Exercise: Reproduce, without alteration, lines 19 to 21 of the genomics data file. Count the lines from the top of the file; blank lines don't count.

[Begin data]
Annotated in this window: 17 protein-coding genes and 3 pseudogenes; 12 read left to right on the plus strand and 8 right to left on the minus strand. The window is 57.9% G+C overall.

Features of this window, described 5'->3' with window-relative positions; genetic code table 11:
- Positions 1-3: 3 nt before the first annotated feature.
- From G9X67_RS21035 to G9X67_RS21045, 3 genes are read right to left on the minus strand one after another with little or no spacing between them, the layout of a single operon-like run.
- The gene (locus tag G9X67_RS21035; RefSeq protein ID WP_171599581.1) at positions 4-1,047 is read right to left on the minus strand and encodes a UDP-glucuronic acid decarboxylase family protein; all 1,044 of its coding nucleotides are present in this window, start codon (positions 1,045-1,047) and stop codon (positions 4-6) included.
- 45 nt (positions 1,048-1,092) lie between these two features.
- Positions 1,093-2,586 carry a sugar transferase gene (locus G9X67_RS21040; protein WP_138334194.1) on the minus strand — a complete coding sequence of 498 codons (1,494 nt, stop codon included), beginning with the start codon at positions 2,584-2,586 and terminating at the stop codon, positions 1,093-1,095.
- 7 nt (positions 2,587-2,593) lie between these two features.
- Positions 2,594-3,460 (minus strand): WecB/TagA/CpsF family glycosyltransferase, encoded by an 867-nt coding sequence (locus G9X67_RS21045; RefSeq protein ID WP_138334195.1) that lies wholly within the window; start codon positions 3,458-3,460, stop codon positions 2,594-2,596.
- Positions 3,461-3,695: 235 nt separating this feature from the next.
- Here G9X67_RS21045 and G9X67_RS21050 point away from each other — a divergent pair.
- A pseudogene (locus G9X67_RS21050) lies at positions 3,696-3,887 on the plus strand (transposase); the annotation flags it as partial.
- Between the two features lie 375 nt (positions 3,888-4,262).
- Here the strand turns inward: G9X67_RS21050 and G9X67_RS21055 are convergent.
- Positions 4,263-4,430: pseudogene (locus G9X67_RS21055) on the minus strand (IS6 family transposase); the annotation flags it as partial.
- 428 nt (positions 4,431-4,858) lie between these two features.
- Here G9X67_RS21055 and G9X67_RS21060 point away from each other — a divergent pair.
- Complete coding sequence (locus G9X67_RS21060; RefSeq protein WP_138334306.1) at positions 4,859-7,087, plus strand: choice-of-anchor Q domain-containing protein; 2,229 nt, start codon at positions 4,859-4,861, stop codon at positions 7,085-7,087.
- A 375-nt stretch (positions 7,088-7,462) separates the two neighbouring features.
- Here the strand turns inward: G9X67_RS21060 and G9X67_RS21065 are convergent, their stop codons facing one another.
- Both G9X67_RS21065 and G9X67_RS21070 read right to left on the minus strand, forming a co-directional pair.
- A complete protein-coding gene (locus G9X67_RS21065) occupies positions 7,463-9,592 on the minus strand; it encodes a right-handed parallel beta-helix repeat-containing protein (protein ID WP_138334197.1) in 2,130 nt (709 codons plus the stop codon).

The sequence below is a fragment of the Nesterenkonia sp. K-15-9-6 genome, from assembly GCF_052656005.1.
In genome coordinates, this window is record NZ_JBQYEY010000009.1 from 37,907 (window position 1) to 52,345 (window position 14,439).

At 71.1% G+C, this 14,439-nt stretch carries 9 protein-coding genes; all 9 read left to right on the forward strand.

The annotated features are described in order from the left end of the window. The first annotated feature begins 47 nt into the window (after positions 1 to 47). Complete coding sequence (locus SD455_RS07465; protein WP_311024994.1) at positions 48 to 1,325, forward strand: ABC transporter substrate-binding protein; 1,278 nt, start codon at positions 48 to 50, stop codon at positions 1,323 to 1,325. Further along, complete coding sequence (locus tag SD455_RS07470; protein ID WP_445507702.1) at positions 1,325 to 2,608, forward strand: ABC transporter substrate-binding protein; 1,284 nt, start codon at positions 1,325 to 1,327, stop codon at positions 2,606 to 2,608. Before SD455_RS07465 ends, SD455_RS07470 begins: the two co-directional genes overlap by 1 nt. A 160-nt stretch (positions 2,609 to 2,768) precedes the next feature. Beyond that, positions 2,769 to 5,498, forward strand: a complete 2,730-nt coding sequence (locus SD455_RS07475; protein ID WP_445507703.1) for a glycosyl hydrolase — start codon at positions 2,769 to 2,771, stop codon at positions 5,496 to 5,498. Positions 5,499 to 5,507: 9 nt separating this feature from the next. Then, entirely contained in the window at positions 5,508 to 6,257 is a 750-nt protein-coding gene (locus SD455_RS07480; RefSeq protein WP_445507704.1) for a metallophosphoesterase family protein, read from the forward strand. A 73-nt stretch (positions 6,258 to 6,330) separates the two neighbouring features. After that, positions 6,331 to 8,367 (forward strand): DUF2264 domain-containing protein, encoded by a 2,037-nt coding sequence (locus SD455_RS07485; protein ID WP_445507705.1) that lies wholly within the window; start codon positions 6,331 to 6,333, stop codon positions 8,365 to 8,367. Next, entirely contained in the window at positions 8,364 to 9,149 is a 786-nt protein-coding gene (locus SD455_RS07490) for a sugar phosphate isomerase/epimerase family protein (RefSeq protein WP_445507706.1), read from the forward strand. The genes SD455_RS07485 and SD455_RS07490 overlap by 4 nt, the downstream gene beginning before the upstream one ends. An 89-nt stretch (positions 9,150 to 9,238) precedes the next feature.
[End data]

- A 375-nt stretch (positions 7,088-7,462) separates the two neighbouring features.
- Here the strand turns inward: G9X67_RS21060 and G9X67_RS21065 are convergent, their stop codons facing one another.
- Both G9X67_RS21065 and G9X67_RS21070 read right to left on the minus strand, forming a co-directional pair.